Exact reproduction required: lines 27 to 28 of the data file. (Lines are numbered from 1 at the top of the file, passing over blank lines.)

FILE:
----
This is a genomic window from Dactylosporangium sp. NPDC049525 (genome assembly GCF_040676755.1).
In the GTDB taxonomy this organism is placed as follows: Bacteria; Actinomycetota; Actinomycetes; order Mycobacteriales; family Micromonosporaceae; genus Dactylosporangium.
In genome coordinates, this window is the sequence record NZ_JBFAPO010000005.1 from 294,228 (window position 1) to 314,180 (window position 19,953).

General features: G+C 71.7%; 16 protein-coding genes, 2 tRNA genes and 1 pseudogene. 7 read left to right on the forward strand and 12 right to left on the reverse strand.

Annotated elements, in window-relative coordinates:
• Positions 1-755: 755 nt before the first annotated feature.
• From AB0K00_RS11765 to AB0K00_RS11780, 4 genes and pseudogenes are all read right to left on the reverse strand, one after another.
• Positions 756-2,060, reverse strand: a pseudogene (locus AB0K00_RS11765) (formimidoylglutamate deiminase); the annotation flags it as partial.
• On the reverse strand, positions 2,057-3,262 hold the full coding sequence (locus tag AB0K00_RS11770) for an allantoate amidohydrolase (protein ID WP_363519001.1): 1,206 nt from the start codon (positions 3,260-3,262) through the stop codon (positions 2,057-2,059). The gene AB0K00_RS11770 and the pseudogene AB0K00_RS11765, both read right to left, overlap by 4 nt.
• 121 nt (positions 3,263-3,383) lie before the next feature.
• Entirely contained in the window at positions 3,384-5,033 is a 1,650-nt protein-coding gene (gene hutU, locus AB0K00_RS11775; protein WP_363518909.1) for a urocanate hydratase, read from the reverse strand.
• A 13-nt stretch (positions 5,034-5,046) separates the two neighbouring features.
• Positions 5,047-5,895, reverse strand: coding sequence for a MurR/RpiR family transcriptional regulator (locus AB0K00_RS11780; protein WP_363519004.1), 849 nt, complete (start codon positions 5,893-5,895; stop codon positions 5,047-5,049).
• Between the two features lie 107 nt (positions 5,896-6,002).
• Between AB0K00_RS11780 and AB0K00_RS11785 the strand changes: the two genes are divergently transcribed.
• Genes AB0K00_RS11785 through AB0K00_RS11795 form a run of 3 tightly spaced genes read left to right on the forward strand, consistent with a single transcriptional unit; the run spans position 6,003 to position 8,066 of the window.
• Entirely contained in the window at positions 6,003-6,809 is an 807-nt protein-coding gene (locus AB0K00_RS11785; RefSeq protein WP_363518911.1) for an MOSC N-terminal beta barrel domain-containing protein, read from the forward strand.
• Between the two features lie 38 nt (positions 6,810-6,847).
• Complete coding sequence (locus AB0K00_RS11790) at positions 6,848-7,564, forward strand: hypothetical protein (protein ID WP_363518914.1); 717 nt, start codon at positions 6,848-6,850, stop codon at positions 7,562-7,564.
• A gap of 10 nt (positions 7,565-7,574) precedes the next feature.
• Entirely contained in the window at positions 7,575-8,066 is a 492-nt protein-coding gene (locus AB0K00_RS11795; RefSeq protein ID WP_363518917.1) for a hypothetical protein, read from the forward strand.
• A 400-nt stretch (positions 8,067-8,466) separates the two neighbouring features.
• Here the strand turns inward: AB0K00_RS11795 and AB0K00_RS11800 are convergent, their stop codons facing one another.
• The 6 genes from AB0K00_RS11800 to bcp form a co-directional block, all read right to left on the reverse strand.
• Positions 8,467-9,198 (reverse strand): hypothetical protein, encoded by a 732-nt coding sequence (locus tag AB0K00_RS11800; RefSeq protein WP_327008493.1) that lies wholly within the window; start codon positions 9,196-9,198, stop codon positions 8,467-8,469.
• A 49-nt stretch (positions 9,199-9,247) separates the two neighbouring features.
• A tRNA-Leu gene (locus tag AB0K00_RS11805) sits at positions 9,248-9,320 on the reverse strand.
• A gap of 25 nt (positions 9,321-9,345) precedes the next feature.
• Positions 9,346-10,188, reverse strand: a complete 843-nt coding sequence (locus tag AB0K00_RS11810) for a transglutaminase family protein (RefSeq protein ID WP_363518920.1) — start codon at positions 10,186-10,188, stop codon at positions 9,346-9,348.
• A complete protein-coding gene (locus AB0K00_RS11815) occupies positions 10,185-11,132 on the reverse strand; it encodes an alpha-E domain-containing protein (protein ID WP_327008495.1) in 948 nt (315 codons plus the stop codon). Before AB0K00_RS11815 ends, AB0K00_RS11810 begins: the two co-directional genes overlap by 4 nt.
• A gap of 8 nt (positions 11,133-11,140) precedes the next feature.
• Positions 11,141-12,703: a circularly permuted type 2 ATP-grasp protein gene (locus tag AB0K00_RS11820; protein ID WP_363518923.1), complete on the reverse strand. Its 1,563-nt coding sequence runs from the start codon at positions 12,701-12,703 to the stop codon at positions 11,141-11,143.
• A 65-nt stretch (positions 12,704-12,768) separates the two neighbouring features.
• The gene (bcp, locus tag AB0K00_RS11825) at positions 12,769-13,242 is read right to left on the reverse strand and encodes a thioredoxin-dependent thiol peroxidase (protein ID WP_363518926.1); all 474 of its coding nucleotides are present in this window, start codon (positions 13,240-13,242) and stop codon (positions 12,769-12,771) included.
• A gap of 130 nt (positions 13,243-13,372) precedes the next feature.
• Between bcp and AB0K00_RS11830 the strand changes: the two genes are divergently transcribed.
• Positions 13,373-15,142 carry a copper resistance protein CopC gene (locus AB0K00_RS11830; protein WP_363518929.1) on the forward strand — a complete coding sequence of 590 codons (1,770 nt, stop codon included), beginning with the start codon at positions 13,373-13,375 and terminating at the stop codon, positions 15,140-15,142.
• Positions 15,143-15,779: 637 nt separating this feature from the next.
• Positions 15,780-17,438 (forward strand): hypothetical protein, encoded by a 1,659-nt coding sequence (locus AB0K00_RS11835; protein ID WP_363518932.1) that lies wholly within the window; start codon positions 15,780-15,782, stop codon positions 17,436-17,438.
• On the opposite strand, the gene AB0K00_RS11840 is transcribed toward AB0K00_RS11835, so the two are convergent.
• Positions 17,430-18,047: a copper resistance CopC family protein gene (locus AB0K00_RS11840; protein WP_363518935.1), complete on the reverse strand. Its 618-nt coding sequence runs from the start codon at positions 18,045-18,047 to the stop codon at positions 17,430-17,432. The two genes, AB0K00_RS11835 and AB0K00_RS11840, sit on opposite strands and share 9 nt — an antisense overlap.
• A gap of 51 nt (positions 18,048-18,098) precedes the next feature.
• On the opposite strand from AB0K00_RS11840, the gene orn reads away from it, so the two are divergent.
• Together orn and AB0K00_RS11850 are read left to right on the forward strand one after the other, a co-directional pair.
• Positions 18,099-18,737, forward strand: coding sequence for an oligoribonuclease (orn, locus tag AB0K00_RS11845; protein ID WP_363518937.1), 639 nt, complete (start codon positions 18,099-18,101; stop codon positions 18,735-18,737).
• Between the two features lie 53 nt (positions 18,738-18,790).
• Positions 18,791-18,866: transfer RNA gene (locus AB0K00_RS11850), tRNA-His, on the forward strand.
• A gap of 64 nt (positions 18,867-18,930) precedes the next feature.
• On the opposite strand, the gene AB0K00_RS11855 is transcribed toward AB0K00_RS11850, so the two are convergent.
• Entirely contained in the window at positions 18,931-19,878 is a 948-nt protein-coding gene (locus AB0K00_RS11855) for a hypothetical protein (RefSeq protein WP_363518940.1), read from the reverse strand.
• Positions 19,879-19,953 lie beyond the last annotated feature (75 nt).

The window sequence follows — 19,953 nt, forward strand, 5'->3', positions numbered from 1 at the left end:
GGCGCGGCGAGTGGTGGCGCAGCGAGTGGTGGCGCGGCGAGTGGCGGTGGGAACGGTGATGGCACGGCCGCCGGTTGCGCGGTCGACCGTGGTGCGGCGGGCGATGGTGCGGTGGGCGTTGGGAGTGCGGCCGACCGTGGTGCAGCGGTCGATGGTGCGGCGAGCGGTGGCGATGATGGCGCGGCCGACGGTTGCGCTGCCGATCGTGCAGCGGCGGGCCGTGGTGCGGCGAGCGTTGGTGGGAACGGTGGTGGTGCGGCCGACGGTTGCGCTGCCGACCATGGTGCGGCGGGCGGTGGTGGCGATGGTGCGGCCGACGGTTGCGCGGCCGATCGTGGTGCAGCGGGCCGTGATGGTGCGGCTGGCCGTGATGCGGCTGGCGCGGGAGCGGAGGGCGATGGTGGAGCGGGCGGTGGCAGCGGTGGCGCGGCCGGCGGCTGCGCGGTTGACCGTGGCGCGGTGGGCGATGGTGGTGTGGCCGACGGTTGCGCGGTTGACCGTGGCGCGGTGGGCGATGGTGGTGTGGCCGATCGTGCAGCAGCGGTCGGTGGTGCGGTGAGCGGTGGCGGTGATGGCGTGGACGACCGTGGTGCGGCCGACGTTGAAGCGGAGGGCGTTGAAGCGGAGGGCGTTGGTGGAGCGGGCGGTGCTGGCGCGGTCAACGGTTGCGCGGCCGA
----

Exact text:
• A tRNA-Leu gene (locus tag AB0K00_RS11805) sits at positions 9,248-9,320 on the reverse strand.
• A gap of 25 nt (positions 9,321-9,345) precedes the next feature.